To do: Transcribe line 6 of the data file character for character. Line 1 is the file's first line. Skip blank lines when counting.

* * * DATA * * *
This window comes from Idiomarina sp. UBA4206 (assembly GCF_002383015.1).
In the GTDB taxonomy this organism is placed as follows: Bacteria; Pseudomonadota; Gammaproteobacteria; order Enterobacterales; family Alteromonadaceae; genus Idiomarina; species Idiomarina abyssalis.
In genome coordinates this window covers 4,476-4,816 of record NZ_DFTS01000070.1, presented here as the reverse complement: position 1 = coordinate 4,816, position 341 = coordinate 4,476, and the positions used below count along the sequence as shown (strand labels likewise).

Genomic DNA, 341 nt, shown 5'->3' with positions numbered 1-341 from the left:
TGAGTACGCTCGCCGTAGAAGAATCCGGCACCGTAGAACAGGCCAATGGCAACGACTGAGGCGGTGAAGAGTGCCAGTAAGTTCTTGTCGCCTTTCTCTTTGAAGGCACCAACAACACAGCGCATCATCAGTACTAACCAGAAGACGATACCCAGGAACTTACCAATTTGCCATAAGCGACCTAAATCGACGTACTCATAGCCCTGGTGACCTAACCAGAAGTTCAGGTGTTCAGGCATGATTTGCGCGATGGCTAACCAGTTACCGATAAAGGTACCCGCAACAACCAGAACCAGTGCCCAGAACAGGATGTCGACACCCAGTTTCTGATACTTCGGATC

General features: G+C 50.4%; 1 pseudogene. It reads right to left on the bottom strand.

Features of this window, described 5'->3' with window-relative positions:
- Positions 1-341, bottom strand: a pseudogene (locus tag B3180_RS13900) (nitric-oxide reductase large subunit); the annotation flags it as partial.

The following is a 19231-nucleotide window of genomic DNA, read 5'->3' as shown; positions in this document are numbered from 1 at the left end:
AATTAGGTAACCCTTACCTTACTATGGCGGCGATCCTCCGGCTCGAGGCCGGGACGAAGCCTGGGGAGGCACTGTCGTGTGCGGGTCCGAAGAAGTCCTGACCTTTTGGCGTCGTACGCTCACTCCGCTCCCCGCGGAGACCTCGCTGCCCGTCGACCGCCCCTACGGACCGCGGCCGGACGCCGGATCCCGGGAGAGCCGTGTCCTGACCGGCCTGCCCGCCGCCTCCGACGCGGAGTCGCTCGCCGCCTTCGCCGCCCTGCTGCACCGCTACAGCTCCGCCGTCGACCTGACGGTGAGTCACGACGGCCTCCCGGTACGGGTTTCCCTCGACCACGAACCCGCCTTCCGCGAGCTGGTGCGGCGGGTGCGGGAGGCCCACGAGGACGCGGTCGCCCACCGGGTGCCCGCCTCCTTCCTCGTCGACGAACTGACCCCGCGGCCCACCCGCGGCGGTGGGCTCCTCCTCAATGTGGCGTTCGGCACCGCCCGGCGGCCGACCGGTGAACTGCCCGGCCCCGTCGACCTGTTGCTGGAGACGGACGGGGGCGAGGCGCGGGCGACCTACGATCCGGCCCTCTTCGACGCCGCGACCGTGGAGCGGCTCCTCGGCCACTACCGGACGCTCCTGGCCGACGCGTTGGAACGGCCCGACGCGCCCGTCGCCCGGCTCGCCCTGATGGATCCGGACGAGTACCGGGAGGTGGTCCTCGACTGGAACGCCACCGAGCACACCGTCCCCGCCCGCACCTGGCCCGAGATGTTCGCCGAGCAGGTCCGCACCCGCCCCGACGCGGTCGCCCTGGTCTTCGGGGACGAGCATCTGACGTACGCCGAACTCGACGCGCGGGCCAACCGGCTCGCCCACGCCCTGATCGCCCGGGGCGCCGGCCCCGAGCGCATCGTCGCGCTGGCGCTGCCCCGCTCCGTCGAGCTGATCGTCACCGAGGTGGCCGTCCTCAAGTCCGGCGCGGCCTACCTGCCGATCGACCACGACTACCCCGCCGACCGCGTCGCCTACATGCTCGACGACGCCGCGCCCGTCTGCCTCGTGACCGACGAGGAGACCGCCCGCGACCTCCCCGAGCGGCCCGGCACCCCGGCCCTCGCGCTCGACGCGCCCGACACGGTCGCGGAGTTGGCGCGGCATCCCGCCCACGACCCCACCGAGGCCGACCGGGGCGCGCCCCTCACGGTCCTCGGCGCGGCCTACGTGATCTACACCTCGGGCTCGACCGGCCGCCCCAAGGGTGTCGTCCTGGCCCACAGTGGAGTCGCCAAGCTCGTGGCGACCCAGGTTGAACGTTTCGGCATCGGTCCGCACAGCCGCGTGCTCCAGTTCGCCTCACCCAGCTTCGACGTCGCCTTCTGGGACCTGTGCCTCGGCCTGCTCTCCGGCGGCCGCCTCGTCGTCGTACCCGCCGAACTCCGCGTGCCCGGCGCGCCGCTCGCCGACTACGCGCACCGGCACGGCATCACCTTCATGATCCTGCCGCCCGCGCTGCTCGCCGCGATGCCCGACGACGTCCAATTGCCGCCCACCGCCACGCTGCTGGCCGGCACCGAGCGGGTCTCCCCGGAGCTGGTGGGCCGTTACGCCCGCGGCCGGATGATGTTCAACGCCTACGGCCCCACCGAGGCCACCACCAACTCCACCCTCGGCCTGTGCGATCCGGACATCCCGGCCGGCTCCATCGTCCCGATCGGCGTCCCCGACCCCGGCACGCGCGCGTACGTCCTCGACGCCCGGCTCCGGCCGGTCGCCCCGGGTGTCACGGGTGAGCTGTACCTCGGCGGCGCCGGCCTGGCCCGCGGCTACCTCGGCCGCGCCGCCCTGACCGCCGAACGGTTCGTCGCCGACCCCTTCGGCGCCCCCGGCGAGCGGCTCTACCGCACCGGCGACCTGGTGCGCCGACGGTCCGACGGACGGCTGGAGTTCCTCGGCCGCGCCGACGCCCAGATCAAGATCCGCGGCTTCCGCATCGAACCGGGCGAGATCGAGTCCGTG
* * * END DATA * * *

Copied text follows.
General features: G+C 50.4%; 1 pseudogene. It reads right to left on the bottom strand.